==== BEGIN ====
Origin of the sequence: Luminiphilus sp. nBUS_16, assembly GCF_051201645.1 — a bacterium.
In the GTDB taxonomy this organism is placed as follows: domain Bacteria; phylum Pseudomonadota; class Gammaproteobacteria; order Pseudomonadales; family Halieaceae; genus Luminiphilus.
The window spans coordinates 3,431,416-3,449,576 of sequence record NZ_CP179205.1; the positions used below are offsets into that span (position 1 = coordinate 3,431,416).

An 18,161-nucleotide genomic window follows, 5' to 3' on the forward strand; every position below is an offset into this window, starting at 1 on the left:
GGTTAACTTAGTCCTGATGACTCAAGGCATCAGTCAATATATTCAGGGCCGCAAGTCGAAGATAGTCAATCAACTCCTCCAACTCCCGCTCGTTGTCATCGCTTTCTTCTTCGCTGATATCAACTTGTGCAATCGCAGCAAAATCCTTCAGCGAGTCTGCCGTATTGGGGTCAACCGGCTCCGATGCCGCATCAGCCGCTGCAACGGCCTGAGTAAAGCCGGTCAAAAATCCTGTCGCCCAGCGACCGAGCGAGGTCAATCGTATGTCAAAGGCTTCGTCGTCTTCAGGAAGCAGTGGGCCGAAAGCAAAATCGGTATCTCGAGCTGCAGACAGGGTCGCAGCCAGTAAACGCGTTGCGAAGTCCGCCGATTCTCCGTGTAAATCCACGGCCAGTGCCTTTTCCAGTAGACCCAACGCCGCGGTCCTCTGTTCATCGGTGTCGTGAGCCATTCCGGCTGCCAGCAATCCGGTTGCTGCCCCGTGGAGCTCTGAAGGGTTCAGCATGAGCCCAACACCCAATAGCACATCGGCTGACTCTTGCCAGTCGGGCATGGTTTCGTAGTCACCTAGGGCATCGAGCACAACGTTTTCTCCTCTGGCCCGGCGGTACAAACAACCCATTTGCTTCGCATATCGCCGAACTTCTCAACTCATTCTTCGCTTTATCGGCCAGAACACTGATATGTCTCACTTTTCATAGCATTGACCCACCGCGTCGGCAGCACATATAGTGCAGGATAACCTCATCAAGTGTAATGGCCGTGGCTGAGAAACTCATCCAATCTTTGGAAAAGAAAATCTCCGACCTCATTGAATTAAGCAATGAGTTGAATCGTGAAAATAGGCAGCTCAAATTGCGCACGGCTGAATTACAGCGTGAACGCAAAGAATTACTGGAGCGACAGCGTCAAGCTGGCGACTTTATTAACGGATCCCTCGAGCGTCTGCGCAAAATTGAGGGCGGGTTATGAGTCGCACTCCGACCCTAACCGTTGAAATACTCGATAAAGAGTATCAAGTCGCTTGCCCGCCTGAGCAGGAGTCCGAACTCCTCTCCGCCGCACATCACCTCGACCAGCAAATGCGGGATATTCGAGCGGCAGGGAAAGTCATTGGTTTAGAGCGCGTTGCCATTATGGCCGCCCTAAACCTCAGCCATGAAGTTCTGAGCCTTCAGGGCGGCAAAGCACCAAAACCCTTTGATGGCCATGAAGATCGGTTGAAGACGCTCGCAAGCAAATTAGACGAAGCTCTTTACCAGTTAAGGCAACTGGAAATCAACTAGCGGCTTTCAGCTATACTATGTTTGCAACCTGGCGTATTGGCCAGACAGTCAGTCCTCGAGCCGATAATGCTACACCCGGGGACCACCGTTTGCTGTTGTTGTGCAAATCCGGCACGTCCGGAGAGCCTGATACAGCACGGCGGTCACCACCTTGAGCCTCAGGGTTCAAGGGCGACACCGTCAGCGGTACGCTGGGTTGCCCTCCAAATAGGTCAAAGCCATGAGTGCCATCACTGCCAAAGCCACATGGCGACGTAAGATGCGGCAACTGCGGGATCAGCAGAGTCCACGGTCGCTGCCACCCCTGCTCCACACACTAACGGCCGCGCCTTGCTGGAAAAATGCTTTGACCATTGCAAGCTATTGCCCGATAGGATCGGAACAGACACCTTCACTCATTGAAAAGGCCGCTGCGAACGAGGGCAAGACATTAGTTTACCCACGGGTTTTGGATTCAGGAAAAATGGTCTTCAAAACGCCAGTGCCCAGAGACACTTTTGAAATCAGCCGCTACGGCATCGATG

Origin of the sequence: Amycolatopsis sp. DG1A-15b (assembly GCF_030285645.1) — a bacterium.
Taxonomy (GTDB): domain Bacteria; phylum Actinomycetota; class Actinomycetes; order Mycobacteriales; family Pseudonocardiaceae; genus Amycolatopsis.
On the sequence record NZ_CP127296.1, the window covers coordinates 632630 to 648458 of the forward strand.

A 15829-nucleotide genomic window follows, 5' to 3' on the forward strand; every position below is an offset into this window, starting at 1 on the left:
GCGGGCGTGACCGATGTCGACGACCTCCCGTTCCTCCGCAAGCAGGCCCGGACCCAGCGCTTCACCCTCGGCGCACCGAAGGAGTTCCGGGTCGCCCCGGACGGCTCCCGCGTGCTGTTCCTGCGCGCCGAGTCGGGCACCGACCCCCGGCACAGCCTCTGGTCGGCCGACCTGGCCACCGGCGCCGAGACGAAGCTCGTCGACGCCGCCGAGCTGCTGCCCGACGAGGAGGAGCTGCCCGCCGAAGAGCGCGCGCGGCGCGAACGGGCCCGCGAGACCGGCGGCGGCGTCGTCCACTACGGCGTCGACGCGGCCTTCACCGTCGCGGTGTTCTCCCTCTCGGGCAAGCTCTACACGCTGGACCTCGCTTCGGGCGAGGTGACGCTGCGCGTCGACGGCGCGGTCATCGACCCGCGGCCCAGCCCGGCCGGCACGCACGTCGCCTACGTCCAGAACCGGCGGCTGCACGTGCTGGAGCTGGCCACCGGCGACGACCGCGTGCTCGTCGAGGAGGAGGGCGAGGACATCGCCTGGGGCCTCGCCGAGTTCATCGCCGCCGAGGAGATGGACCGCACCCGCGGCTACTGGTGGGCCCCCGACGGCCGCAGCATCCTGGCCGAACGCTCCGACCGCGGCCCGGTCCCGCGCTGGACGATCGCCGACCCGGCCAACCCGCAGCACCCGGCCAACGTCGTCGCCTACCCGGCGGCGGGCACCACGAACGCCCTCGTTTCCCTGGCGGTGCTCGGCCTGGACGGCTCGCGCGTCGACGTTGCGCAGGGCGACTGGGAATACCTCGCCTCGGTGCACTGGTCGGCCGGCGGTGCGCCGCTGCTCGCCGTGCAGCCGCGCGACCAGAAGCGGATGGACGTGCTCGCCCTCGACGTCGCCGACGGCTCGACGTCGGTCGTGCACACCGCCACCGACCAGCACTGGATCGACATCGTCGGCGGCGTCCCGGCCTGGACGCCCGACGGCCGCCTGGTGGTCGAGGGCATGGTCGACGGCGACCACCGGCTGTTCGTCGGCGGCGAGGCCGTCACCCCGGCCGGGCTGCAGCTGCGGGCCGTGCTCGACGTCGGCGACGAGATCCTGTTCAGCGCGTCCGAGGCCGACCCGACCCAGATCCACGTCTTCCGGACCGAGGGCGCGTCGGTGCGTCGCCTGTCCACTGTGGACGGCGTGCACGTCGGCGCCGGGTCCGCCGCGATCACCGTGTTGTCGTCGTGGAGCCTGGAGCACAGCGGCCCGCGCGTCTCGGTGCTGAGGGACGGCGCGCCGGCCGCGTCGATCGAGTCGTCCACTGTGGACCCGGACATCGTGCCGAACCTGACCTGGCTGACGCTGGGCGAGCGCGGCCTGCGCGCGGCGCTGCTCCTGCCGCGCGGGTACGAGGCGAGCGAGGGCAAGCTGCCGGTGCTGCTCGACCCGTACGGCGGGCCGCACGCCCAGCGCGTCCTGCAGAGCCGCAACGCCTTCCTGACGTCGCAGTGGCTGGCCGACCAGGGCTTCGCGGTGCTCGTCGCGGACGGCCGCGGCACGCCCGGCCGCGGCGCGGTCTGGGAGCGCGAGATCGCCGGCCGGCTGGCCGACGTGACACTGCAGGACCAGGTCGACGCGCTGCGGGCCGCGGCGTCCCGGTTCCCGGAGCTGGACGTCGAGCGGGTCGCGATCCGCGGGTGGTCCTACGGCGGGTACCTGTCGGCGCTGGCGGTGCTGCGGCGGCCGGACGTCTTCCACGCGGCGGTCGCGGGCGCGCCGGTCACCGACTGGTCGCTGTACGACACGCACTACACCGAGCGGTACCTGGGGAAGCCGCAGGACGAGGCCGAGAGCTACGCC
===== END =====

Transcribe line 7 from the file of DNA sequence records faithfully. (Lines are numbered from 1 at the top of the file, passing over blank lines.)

Taxonomy (GTDB): domain Bacteria; phylum Actinomycetota; class Actinomycetes; order Mycobacteriales; family Pseudonocardiaceae; genus Amycolatopsis.